In an effort to protect the rights of non-Muslims, Nigerian officials met Monday with the governors of northern states where Islamic criminal law has been implemented despite a constitutional ban.

In a meeting in Abuja, the federal capital, Vice President Atiku Abubakar expressed the government's concerns about the states' inability to keep a promise not to extend Islamic law, or Shari'ah, to non-Muslims, according to the News Agency of Nigeria (NAN). Monday's meeting, the second of its kind in about a month, was attended by governors of core Shari'ah states, including Zamfara, Kebbi, Kano, and Katsina. Nigerian national security adviser Lieutenant General Aliyu Mohammed also attended.

States are permitted to establish Shari'ah courts for Muslims to handle domestic matters but cannot implement Islamic criminal law, which prescribes punishments such as beheading and public flogging. Nearly a dozen states, however, have implemented Islamic criminal law, prompting protests by Christians.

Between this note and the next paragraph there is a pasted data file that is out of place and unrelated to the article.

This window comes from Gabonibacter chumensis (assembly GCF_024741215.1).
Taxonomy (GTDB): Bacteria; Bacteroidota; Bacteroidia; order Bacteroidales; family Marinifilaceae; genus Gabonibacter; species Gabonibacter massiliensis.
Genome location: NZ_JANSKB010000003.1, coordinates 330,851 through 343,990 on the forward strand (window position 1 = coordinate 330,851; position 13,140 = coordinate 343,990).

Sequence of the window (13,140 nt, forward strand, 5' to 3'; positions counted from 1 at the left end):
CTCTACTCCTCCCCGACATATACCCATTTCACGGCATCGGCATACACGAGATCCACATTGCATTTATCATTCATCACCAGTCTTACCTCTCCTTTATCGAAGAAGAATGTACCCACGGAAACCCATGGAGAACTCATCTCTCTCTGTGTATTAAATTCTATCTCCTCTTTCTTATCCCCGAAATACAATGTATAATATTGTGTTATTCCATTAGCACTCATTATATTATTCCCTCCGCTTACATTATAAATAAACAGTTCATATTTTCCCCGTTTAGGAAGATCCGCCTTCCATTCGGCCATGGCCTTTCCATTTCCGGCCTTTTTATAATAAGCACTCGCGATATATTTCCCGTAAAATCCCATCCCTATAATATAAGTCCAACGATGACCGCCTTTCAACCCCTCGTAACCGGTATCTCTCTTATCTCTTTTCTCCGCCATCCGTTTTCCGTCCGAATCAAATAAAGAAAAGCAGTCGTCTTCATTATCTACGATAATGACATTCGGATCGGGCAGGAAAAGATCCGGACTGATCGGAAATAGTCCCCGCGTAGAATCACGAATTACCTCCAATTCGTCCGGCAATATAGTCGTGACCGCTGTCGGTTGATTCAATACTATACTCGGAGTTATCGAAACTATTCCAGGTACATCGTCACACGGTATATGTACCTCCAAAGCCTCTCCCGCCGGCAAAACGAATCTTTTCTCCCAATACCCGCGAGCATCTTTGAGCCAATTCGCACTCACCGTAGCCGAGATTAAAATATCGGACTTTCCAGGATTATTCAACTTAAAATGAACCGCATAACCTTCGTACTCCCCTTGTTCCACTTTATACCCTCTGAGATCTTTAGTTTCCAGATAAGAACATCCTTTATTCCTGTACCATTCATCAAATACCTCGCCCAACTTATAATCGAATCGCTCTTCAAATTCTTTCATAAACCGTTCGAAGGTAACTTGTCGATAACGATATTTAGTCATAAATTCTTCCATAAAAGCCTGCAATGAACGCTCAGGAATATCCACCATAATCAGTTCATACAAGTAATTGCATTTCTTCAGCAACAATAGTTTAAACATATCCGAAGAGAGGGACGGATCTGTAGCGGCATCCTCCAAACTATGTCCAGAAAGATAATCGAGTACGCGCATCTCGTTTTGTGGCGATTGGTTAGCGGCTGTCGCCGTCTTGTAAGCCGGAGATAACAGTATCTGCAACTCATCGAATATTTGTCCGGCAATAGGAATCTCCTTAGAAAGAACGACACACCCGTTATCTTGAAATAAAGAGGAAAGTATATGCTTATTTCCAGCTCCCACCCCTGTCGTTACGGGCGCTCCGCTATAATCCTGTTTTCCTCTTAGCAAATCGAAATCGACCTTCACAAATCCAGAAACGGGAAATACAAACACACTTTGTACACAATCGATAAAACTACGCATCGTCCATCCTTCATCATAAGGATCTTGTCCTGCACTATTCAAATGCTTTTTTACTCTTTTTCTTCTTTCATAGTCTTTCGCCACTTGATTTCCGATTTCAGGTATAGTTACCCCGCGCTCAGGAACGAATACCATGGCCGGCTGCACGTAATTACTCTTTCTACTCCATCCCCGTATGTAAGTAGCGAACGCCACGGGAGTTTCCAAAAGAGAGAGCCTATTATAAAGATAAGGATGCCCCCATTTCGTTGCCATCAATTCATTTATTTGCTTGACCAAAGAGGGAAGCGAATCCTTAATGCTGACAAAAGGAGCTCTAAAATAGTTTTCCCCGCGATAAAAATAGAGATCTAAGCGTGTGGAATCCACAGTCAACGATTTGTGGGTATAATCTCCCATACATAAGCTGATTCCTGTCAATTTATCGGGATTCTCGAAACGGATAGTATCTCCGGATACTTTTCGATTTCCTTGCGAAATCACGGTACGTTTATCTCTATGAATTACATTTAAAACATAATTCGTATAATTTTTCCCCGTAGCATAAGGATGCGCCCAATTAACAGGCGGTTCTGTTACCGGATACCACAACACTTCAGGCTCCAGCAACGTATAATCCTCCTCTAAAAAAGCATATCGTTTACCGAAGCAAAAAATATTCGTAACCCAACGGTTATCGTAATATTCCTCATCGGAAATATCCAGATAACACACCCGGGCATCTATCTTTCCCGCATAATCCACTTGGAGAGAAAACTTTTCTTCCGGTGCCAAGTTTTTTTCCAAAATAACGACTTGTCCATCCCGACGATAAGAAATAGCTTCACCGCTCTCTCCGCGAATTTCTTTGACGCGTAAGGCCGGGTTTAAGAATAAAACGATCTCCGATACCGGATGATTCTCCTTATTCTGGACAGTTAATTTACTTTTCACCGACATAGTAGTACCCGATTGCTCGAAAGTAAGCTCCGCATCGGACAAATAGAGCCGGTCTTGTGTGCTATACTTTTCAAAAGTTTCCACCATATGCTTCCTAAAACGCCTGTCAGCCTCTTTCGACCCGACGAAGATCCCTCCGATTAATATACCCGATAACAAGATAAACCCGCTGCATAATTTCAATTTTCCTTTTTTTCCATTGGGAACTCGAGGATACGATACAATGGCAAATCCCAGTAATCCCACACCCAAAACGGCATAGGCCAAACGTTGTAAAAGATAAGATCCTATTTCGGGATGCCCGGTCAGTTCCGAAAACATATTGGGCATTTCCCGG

The Christian Association of Nigeria (CAN), an umbrella organization of churches, has complained that its members are regularly harassed by Islamic youths purporting to enforce Shari'ah. According to NAN, the federal government raised this issue at the Monday meeting, noting that such situations could lead to a breakdown of law and order.

A leader in the anti-Shari'ah movement, CAN is comprised of the Catholic Church, the Pentecostal Fellowship of Nigeria, the Evangelical Church of West Africa, the Organization of African Indigenous Churches, and the Christian Council of Churches, which includes the Anglican, Methodist, and Baptist churches.

Recently, Umar Gauduje, the deputy governor of Kano State, supervised a team of Islamic youths that destroyed ...

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